Figure S3. For longer games (300 and 900 s time budget), object-based mechanisms also depend on expertise level. (A,B) Weak players repeat the same piece on consecutive movements more frequently than strong players. As for 180 s games (Figure 2A), we plotted the probability to repeat the same piece on successive movements vs. the number of pieces for both expertise levels for 300 and 900 s games. To quantify these observations we first submitted the data to a Two-Way ANOVA test with number of pieces and expertise level as independent factors and their interactions. Results for 300 s games showed a main effect of both factors (Expertise, p < 0.0001, F = 41.9, df = 1; Number of Pieces: p < 0.0001, F = 61.6, df = 15 and Interaction, p < 0.0001, F = 10.1, df = 15). Results for 900 s games showed a main effect of both factors (Expertise, p < 0.0001, F = 197.8, df = 1; Number of Pieces: p < 0.0001, F = 89.7, df = 15 and Interaction, p < 0.0001, F = 31.4, df = 15). We followed these tests with independent two sample t-tests (corrected with a strict Bonferroni criterion for multiple comparisons) for each number of pieces left, comparing the distributions for high and low rated players. Each value of the distribution is obtained from one of the 35 different sets of each expertise level. All comparisons consistently showed greater repetition probability for lower than higher rated player. For 300 s games, this effect was significant for 7–14 pieces remaining on the board [t(34) < −4.9, p < 0.001]. For 900 s games, this effect was significant for 8–16 pieces remaining on the board [t(34) < −6.4, p < 0.001]. Dashed black line shows the random threshold. (C,D) Low-rated players reduce the number of pieces more rapidly than high-rated players. As it was previously showed for 180 s games, the number of remaining pieces over the board is significantly higher for high rated players almost for the whole game for both 300 and 900 s games. First, we made a two-way ANOVA test with number of pieces and expertise level as independent factors and their interactions showed a main effect of both factors. ANOVA results for 300 s games: Expertise, p < 0.0001, F = 1.3*104, df = 1; Move number: p < 0.0001, F = 3.2*104, df = 39 and Interaction, p < 0.0001, F = 175, df = 39. ANOVA results for 900 s games: Expertise, p < 0.0001, F = 0.98*104, df = 1; Move number: p < 0.0001, F = 2.2*104, df = 39 and Interaction, p < 0.0001, F = 79, df = 39. We followed these tests with independent two-sample t-tests (corrected with a strict Bonferroni criterion for multiple comparisons) for each move number, comparing the distributions for high and low rated players. All comparisons consistently showed significant greater number of pieces almost along the whole game [in 300 s games, move numbers 3, and 8–40, t(34) > 5, p < 0.001; in 900 s games, move numbers 3 and 7–40, t(34) > 6, p < 0.001] for high rated players, evidencing than low rated players exchange (or loss) their pieces more rapidly than stronger players in 300 and 900 s games.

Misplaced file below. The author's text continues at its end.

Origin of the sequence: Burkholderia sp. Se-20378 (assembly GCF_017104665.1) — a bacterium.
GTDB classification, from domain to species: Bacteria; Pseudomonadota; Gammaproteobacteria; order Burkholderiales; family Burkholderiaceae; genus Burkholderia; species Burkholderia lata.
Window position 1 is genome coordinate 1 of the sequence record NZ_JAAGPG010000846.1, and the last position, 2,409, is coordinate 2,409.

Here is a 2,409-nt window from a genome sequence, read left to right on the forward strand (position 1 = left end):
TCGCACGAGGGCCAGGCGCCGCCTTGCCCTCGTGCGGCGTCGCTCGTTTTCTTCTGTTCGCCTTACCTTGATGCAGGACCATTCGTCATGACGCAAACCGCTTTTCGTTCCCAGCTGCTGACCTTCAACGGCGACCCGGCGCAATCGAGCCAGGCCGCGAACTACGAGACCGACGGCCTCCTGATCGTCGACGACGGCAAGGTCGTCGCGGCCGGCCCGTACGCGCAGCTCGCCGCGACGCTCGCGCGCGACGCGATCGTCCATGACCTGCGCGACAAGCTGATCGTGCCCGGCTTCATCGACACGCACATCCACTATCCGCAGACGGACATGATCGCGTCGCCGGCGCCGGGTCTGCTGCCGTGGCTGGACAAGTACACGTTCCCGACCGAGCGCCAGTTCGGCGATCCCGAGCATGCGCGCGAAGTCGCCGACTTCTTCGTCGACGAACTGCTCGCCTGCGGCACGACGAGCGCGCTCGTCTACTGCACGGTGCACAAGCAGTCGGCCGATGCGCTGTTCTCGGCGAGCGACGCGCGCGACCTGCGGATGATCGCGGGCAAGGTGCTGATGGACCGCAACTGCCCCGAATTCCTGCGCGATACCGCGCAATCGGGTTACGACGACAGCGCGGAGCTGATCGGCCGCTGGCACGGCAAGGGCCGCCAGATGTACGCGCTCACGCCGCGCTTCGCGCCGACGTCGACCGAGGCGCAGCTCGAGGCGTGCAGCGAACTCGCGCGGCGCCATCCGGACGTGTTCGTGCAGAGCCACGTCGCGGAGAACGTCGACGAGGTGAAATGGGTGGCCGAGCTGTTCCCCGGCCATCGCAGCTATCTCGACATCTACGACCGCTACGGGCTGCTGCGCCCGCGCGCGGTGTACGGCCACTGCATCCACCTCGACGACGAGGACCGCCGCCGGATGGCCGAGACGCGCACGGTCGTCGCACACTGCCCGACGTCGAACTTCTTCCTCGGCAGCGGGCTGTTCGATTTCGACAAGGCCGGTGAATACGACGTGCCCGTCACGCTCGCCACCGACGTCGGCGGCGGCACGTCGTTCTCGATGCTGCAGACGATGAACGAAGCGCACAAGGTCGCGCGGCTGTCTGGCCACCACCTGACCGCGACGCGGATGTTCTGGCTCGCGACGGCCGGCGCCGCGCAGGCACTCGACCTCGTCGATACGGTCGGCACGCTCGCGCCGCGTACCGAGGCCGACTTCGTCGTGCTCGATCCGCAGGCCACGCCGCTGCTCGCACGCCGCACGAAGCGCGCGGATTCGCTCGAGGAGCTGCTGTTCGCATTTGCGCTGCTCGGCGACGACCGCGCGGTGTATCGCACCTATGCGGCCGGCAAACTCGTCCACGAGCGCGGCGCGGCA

Figure S4. Occupation distribution of pieces throughout the game for both expertise levels. Probabilities to find a (A) Knight, a (B) Rook, or the (C) Queen at each square of the chess board is represented for each rating group at different game stages (move numbers 5, 10, 20, 30, and 40). It should be noted that both groups occupy almost the same squares along the board (there are not “exclusive” squares), but some places are comparatively more occupied by weak or strong players (see Figure 3).

Figure S5. Piece distribution over the board also reveals domain-specific and expertise-dependent strategies in longer games (300 and 900 s time budget). Probabilities to find a type of piece (normalized by the number of remaining pieces of this type) in each square (8*8 checkerboard) were compared for high and low expertise groups at different game stages (moves 5, 10, 20, 30, and 40). The t-value resulting of the two-sample t-test (high vs. low expertise group), in each square is color coded for those significantly different comparisons with p < 0.001 Bonferroni corrected for multiple comparisons. Red positive values indicate significantly higher probabilities for strong players and blue negative values, significantly higher probabilities for weaker players. (A,D) Knights, (B,E) Rooks, and (C,F) Queen occupancy comparisons reveal that strong players centralize more their knights and rooks, delaying the queen development, compared with lower rated players delaying more the development of knights and rooks (but not the development of the queen, which is almost always not good) and/or occupying more advanced squares with all. It should be noted that the this figure represents the differential occupancy of each square, showing that strong or weak players locate each type of piece comparatively more frequently than the other group. (A–C) correspond to 300 s games. (D–F) correspond to 900 s games.

Footnotes

  1. ^Note that D2 has a non-zero probability in the origin which corresponds to two consecutive moves by one player which have the same end-location. This can only happen when a player captures twice in the same location. Instead D1 has a strict zero probability in the origin since a player cannot make a move starting in the square where the opponent has moved a piece.

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Keywords: chess expertise, object representation, chunks, spatial proximity, attentional control

Citation: Leone MJ, Fernandez Slezak D, Cecchi GA and Sigman M (2014) The geometry of expertise. Front. Psychol. 5:47. doi: 10.3389/fpsyg.2014.00047

Received: 11 December 2013; Accepted: 15 January 2014;
Published online: 04 February 2014.

Edited by:

Guillermo Campitelli, Edith Cowan University, Australia

Reviewed by:

Guillermo Campitelli, Edith Cowan University, Australia
Michael H. Connors, Macquarie University, Australia

Copyright © 2014 Leone, Fernandez Slezak, Cecchi and Sigman. This is an open-access article distributed under the terms of the Creative Commons Attribution License (CC BY). The use, distribution or reproduction in other forums is permitted, provided the original author(s) or licensor are credited and that the original publication in this journal is cited, in accordance with accepted academic practice. No use, distribution or reproduction is permitted which does not comply with these terms.

*Correspondence: María J. Leone, Laboratorio de Neurociencia Integrativa, Departamento de Física, FCEN UBA and IFIBA, CONICET; Pabellón 1, Ciudad Universitaria, 1428 Buenos Aires, Argentina e-mail: juli.leone@gmail.com